By Kajagugu © 2007
I had been to Las Vegas several times in my life, but never like this.
I remember the first time my parents dragged the family through the west coast national park tour and we stopped in Sin City for a night or two. I'm talking late 70's, early 80's, so the only place kids could really enter at that time was Circus Circus. I dragged my kid sister around playing Defender and Ms. Pacman video games along with a bunch of whack-a-mole carnival games that they had on the upper level of the casino. Kids were obviously not allowed on the casino floor so every time we needed to re-load our stash of quarters we would go half way down the circular staircase and yell for my mom to come over with her bucket. It seemed like that bucket was self-replenishing. Mom, the luckbox, was apparently cleaning out the slot machines.
The next times I ended up in Vegas were during national park tours with either a girlfriend or a buddy who came out to visit me while I lived in LA. My uncle showed up once and we couldn't figure what to do in LA so we drove out to Vegas for the night. But all I did when I was of legal gambling age was play low-limit blackjack, roulette and Caribbean stud. What did I even know about gambling back then?
No, the first time I 'really' popped my Vegas cherry was a few years later. I had taken up a job as the night-teller at a 24 hour pawn shop owned by a distant family member and located in the heart of Pico Blvd in LA. Not the nicest part of town to work a graveyard shift. Especially with all the crack-whores and gay-boys hanging around trying to find a piece of gold-junk to pawn for a five dollar fix. It was a good thing that I was behind four inches of bullet proof glass. There were a lot of dead hours between visits from these night ghosts so I eventually got one of the laptops in the store to work well enough to where I could run some casino simulator and practice my new craps betting strategy. I was going to perfect my system and hit Vegas for all it's worth.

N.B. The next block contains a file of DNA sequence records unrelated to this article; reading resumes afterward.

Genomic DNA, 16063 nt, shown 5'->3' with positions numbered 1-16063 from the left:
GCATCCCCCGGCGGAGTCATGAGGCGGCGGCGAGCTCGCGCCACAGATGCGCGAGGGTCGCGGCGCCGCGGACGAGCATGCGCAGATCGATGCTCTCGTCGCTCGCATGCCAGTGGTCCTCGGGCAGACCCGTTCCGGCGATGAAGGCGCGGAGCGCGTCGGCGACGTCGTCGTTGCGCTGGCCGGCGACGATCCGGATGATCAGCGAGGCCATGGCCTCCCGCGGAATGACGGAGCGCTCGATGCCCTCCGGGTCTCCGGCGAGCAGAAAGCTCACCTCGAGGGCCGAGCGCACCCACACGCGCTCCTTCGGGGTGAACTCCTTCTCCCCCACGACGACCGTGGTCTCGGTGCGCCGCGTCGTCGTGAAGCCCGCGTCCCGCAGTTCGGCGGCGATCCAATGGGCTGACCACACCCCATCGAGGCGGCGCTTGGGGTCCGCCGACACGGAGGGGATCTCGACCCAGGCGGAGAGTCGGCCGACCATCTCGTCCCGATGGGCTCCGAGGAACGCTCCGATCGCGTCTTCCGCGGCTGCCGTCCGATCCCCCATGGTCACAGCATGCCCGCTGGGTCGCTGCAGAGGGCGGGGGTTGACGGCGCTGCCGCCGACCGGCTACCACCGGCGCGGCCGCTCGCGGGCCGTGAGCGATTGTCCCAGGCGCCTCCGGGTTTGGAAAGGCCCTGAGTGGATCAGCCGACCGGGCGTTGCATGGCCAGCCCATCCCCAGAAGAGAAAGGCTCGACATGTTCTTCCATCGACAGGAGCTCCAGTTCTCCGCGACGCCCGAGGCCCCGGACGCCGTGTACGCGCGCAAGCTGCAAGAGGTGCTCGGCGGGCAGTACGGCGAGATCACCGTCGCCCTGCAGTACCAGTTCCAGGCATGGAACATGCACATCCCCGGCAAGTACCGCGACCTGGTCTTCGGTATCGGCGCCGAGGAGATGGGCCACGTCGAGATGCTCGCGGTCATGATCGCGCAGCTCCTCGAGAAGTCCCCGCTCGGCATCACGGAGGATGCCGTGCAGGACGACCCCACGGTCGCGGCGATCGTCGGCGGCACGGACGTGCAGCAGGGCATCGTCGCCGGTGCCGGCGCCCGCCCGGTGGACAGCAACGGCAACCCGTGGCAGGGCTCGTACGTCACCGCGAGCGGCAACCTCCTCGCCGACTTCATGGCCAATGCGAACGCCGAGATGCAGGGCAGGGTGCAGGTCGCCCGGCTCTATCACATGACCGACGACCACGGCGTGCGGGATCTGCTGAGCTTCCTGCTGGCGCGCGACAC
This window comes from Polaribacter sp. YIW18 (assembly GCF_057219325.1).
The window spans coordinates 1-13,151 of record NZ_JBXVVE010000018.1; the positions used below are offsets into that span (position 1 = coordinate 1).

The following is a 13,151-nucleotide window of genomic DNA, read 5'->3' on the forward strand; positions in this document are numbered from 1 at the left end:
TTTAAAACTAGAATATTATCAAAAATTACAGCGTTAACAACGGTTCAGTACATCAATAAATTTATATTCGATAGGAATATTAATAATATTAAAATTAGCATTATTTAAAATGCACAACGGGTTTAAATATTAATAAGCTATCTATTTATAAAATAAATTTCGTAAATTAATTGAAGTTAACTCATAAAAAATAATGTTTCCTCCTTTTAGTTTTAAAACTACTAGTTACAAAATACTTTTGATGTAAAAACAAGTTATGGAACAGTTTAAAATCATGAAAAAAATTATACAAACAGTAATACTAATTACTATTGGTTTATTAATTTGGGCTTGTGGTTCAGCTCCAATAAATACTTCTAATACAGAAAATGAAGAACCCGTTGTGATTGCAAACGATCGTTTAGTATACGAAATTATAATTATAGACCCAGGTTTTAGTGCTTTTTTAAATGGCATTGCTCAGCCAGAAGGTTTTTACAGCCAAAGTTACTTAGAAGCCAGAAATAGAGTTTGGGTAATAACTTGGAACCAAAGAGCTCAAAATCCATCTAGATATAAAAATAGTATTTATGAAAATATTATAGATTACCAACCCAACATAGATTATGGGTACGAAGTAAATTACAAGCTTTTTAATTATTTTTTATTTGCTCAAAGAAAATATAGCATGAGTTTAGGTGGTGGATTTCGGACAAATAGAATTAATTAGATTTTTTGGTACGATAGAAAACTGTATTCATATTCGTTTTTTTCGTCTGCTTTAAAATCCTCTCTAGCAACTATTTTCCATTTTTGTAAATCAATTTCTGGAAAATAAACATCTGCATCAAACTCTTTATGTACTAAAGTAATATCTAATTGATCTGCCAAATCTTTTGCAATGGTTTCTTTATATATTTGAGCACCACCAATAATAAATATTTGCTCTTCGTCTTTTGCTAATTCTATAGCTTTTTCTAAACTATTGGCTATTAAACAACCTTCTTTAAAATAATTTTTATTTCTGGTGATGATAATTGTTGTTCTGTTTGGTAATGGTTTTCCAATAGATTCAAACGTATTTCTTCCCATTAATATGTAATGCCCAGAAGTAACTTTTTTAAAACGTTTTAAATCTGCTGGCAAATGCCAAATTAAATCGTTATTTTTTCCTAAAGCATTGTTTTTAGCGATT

One morning, I got back home from an all-nighter and after a short nap woke up to see that a family member had decided to borrow my truck to go fishing. He had left his sport Jaguar for a couple of days and told me to have fun. Just my luck, I was off for the next couple of days, so it was time to hit the road. I made it to the state line in record time and parked at the first casino I saw in Nevada. They had a craps table open and the betting minimum was one dollar. I needed some live practice before I hit the big city so this was a perfect place to practice. All I remember is that I pretty much broke even. At least I was not losing money, which was a nice change. I was off to Vegas for some real action.
The first place I stopped at was the MGM Grand. But I pussied out and sat at a blackjack table instead of hitting the craps pits. I quickly went through my extremely small bankroll and was left with a measly $2. This could have turned out to be one of the shortest Vegas trips of my career. I had only been in town for about 20 minutes and I was almost broke. I asked the dealer what I could do with two bucks and he pointed to a wall of slots behind the blackjack area. I went to the first machine I saw, inserted my last two dollars and pulled the lever. Ding. Ding. Ding. I have no idea what came up but the machine started spitting out a bunch of dollar coins. I lucked into a 100-to-1 payout. Maybe my mom had passed some luckbox DNA my way.